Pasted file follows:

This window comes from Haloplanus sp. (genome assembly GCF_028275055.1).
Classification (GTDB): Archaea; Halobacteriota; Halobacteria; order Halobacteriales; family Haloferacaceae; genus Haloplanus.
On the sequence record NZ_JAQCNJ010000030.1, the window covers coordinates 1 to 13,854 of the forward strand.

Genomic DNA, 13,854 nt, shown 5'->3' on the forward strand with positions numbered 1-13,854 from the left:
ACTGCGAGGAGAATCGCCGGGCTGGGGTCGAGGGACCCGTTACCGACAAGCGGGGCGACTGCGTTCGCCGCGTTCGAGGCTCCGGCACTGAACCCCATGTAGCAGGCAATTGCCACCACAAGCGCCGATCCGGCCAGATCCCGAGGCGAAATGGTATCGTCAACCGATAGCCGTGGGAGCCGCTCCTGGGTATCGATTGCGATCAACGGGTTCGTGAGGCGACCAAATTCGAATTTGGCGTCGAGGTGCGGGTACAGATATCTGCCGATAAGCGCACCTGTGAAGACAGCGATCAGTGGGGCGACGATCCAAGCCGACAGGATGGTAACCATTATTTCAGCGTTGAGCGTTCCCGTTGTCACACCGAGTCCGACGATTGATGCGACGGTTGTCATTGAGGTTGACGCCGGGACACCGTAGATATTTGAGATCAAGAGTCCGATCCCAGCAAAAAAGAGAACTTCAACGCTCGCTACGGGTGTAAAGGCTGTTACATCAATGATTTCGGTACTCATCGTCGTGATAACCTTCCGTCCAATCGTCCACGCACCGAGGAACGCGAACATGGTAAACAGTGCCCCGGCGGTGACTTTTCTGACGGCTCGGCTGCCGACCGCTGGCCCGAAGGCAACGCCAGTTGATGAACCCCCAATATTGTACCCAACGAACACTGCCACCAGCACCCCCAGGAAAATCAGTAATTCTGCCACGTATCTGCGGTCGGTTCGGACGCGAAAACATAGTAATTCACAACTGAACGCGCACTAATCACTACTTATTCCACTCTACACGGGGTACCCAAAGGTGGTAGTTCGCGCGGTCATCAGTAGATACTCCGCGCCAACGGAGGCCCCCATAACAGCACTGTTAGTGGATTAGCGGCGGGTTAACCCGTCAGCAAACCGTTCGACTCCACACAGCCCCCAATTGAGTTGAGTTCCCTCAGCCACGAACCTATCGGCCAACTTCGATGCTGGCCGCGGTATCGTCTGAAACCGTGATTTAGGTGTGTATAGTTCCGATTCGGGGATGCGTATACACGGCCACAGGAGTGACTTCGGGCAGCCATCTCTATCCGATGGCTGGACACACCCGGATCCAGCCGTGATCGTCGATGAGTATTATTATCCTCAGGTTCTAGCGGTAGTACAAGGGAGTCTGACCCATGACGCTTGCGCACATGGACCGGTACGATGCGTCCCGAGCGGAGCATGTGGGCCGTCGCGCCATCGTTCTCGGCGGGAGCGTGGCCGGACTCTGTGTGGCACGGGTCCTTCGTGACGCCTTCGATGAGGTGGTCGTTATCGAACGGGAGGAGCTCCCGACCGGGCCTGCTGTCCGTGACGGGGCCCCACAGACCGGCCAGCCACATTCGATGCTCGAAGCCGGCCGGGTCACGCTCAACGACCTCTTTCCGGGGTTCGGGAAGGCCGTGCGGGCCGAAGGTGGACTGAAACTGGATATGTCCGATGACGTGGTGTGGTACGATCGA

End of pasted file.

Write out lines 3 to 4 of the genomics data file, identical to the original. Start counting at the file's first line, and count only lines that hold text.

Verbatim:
On the sequence record NZ_JAQCNJ010000030.1, the window covers coordinates 1 to 13,854 of the forward strand.

Genomic DNA, 13,854 nt, shown 5'->3' on the forward strand with positions numbered 1-13,854 from the left: